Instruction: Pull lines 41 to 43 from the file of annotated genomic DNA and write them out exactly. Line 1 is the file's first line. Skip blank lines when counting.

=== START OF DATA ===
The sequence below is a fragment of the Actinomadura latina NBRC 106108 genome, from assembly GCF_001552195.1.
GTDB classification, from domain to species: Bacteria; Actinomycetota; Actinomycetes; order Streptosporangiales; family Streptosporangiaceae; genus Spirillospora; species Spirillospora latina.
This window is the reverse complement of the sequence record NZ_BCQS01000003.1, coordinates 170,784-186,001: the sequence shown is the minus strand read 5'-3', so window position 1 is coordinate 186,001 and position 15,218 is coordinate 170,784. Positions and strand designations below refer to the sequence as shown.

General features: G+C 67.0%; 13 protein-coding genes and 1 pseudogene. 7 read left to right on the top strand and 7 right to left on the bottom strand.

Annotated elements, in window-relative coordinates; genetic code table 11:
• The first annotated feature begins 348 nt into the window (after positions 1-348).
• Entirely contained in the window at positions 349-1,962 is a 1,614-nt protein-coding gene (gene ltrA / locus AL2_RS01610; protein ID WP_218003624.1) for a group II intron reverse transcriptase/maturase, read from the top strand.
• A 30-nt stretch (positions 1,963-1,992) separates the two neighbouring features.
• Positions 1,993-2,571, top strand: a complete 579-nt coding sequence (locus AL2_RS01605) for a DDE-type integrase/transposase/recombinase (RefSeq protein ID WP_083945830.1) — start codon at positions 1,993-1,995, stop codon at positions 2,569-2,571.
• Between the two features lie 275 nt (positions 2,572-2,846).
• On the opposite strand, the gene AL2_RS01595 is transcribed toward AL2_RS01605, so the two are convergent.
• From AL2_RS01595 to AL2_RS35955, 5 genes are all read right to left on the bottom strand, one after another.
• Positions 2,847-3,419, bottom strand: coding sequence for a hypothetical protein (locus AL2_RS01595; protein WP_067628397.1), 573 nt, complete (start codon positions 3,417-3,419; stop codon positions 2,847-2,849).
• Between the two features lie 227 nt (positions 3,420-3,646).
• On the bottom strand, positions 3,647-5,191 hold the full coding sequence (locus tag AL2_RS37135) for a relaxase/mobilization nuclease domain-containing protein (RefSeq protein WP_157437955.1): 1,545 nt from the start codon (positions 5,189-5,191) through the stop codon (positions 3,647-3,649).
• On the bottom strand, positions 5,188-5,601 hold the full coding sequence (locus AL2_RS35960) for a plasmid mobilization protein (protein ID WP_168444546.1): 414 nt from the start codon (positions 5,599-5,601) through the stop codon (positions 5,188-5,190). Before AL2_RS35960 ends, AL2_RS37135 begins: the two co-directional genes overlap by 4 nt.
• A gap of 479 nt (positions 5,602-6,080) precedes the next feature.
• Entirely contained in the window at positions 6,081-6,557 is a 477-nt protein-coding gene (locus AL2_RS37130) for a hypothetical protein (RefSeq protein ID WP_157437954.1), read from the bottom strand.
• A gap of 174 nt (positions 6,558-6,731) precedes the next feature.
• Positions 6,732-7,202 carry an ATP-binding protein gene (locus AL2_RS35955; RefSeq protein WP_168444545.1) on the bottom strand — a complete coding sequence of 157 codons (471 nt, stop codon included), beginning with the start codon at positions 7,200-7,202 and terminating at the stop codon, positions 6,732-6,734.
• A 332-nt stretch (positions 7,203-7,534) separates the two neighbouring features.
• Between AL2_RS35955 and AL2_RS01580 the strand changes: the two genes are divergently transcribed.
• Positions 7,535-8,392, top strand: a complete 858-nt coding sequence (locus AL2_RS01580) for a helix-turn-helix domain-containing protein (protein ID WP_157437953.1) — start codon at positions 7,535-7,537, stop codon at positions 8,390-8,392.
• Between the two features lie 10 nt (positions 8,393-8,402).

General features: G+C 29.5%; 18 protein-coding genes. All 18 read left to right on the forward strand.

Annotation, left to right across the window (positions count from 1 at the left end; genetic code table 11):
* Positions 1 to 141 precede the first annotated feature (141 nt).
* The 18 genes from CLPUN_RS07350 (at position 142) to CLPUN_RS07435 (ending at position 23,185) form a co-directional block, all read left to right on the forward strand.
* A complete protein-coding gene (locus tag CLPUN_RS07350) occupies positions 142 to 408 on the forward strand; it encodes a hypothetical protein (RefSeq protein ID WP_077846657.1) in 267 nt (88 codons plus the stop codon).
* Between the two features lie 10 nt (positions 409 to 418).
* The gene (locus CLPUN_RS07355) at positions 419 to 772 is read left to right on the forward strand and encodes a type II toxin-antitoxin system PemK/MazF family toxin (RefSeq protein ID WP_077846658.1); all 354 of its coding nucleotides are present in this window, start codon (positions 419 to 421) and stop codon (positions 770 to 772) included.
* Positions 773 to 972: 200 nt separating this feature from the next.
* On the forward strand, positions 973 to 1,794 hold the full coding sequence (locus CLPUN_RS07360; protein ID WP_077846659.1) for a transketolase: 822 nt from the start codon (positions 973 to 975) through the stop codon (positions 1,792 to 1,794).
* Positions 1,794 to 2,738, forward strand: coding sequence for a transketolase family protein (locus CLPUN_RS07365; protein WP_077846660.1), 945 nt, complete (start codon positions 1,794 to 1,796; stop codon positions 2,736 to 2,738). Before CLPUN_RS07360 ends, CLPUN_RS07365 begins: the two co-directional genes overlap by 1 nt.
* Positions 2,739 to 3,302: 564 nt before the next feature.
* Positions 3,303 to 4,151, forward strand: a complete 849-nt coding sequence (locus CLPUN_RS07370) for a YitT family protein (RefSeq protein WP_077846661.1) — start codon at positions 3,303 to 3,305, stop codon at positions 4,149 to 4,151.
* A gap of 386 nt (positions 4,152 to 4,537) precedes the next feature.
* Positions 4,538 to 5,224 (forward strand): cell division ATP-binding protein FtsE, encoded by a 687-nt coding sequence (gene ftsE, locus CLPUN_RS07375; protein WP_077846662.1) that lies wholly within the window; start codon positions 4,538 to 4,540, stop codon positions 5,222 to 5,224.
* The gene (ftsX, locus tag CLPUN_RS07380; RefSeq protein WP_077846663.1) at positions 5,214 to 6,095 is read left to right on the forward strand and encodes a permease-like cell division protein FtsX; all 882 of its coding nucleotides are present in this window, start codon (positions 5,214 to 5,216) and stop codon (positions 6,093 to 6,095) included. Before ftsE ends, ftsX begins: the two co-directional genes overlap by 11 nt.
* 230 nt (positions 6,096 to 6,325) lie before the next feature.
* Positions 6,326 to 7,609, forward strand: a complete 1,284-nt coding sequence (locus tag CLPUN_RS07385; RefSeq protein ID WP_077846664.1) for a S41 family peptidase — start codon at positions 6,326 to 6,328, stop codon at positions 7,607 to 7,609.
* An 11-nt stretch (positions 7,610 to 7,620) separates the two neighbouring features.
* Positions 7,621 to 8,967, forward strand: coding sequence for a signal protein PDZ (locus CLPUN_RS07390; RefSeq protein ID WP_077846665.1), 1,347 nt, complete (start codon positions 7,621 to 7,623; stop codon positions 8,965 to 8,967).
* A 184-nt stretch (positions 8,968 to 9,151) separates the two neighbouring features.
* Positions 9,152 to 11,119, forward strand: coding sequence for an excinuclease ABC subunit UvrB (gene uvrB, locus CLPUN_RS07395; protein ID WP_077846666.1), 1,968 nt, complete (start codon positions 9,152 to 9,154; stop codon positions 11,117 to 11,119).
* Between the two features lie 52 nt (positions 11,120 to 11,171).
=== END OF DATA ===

* Positions 6,326 to 7,609, forward strand: a complete 1,284-nt coding sequence (locus tag CLPUN_RS07385; RefSeq protein ID WP_077846664.1) for a S41 family peptidase — start codon at positions 6,326 to 6,328, stop codon at positions 7,607 to 7,609.
* An 11-nt stretch (positions 7,610 to 7,620) separates the two neighbouring features.
* Positions 7,621 to 8,967, forward strand: coding sequence for a signal protein PDZ (locus CLPUN_RS07390; RefSeq protein ID WP_077846665.1), 1,347 nt, complete (start codon positions 7,621 to 7,623; stop codon positions 8,965 to 8,967).